God has a right hand and a left hand; Eros is the right, the Daemonic is the left.

Right: light, joy, height.
Left: dark, suffering, depth.

Right: desire of soul.
Left: passion of heart.

Right: the height comes down, generously. The music of the fountain, overflowing.
Left: the depth stands up, sacrificially. The music of the black pain which can give birth to the red flame.

Both Eros and the Daemonic are ways in which God reaches out to what divinity has created– on the Eros side, to indwell it, nurture it, bring its potentiality to realisation, and on the Daemonic side, to confront it, kick it hard to get it to go in a new direction as it heads for disaster, test and reforge it.

Eros bestows a gift. The Daemonic inflicts a wound. Both are a blessing, yet it is no surprise humans prefer the former to the latter.


We hope in Eros, whose visitation to the soul can become a permanent indwelling, but the Daemonic befalls us, like a fate we cannot escape.

Eros opens the soul, awakening its longing. The Daemonic breaks into the heart, exposing its brokenness.

Eros: love as Goodness– bottomless, infinitely outpouring, never ending.
‘God will be all in all.’

Daemonic: love as Truth– burning, cutting with a sharp edge, unrelenting.
‘It is a fearful thing to fall into the hands of the living God.’

Eros draws our longing, and we grow toward it, like a plant facing the sun.

The Daemonic afflicts our passion, like Jacob locked in battle with an unknown adversary through a starless night, by a fast flowing river.

Eros: longing seeking light and love.
Daemonic: passion thrown into a struggle for truth in the depth.

The former journey must learn many lessons, and let go of much, to keep going; the latter battle will require increasing integrity, sincerity, honesty, to stand up to the opponent with whom it strives.


Passion is necessary for holiness. Holiness passes from God to those whom God wounds, to remake them fire; they are the ‘Spirit-Bearers’, when we understand that this means bearing the unbearable, and enduring the unendurable, because of the hardship involved in following this Holiness. It is a wound, a burden, even a curse. Holiness is ‘Other’ to us. Letting it ignite us has a cost.

Eros is the sacredness of all things created by God, and created to be ‘God-friendly’– inherently bathed in God’s Energies and translucent to God’s Presence, yet retaining their own freedom and identity; hence the created is neither cut off and separated from the divine, nor absorbed by and collapsed back into the divine. The ‘ten thousand things’ are the partner of God in creation’s dance.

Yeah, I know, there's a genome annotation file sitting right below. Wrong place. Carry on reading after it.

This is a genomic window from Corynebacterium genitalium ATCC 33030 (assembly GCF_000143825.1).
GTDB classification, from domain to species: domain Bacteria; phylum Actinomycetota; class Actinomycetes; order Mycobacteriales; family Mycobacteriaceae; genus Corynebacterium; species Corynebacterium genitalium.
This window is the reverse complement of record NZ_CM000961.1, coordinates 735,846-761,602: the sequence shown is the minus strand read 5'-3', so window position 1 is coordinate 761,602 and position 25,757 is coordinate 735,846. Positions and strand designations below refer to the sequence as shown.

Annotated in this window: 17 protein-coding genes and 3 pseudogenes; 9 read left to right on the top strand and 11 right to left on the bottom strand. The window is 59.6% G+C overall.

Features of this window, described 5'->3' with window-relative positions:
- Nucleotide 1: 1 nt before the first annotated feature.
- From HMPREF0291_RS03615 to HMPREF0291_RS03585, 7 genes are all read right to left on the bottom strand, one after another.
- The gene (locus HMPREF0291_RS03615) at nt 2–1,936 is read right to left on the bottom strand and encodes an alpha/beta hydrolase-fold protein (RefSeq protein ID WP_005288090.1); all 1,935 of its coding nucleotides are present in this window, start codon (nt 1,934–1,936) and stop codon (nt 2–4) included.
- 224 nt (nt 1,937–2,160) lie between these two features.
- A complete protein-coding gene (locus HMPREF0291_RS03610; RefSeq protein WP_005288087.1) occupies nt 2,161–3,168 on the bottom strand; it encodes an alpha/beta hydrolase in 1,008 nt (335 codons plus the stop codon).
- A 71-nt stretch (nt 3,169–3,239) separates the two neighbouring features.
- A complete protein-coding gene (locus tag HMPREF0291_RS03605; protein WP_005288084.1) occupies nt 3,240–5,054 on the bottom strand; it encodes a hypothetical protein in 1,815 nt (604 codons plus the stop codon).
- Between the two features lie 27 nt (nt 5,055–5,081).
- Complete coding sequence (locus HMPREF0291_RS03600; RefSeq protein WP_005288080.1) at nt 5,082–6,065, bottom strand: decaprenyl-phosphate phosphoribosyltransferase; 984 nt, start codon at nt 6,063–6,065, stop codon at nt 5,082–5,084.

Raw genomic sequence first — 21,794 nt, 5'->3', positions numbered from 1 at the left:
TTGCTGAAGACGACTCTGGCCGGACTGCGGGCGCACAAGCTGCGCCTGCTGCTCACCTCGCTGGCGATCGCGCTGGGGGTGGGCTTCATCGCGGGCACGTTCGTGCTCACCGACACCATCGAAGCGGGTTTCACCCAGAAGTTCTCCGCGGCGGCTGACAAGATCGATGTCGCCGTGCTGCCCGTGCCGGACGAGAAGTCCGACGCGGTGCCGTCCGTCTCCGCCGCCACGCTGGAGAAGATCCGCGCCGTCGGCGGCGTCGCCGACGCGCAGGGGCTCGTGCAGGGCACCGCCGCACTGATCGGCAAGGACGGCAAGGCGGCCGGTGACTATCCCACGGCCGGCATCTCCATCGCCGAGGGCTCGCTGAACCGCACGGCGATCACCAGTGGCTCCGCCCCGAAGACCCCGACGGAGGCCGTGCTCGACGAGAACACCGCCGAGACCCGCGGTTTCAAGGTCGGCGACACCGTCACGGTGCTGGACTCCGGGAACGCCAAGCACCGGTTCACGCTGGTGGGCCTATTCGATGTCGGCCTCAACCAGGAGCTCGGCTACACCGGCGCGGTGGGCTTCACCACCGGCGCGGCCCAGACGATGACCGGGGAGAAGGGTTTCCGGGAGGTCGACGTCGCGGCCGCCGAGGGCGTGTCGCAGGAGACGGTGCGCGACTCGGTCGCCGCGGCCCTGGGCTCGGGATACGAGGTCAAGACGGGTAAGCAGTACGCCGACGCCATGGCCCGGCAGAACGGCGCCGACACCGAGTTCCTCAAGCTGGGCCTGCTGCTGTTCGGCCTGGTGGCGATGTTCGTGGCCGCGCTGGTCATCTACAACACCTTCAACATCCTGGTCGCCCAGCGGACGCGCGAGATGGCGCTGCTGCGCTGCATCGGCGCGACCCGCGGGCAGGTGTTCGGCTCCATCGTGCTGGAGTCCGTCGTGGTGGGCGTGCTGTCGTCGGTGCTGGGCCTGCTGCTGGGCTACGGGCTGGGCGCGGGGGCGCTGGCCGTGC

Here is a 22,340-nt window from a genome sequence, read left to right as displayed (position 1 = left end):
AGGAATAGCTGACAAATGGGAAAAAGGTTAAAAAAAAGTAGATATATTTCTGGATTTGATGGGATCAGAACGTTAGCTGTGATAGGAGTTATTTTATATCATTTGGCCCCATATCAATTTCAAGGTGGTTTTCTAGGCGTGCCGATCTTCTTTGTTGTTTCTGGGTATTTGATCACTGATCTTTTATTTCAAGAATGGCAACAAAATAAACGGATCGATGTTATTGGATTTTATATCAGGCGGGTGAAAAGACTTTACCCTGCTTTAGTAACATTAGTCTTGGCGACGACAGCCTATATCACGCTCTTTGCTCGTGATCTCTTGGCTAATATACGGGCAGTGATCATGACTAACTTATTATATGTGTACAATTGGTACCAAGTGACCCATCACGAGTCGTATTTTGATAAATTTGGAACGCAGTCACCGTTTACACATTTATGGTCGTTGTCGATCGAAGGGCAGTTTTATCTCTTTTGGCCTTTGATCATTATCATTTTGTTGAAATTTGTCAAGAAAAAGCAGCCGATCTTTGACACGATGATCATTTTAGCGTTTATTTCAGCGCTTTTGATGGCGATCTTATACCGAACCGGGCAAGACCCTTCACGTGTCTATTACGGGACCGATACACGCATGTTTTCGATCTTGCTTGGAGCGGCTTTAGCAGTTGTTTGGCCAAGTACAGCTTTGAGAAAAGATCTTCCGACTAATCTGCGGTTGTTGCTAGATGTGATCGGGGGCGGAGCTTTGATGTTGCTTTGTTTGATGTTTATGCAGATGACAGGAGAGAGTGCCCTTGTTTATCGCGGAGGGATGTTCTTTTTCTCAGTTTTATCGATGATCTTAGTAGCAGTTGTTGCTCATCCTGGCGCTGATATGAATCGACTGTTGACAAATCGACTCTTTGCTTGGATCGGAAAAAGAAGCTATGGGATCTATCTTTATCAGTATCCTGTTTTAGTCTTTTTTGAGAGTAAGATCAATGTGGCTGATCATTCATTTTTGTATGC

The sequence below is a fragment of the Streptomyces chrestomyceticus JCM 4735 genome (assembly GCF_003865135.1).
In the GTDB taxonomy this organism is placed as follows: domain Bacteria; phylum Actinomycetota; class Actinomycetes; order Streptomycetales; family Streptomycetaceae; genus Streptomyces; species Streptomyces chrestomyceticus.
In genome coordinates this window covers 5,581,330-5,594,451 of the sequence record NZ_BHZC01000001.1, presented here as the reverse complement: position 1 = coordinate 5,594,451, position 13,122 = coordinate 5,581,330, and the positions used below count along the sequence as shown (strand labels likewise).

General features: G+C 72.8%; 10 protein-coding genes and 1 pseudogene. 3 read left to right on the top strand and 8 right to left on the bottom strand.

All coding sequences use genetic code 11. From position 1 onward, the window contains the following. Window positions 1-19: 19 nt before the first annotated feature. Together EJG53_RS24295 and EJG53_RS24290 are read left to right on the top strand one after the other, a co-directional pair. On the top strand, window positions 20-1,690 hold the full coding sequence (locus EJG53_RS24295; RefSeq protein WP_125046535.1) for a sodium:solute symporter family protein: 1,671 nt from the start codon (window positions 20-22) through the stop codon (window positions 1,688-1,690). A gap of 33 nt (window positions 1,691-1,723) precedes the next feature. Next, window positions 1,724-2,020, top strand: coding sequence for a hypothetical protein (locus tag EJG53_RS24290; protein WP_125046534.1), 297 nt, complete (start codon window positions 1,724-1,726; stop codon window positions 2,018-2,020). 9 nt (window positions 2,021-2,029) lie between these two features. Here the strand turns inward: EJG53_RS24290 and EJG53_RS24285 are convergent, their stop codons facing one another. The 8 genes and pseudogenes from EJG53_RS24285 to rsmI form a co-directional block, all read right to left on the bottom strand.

Eros is a special kind of light, warm and penetrating; clarity and love combine– you see ‘in’ to things with love, and love reveals them as having inherent beauty, value, completeness in their own way of being. Eros is a light of love, a light that manifests and bestows love on all that it beholds. Then comes joining with the beloved. Eros gives life, and through union between Lover and Beloved, heals life’s tendency to split into divided fragments, rather than work together as a complex and integrated whole. Division and fragmentation prevents the free flow of life, making for sickness.

Eros is not only illuminative and unitive, uniting the inner being as well as uniting the inner with outer being, but is ecstatic. A musical evocation of the ecstaticness of Eros is Qaw’wali, the Pakistani style of Sufi music sung by Nusret Fateh Ali Khan. This ex-stasis welcomes any and all, has rumbustious joy, is loving rather than impersonal, yet keeps the balance and sacred geometry of an intricate dance where no one smashes into anyone else, but all interweave, seamlessly.

In Eros, things ‘go together’ for good. This is ontological= the way things are. It is ‘natural’ in the terms of Lao Tzu.

In the Daemonic, there is abrupt disjunction, violent clashing, which yet reveals what is true, and where we stand relative to truth. This is existential= the way things stand and fall, and the way we are faithful or unfaithful to them. It is ‘personal’ in the terms of Kierkegaard.


The love revealed by Eros is like finding water in a desert after a long drought. Julian of Norwich, to whom God said, “all will be well, all manner of things will be well”, also told Julian’s soul something further=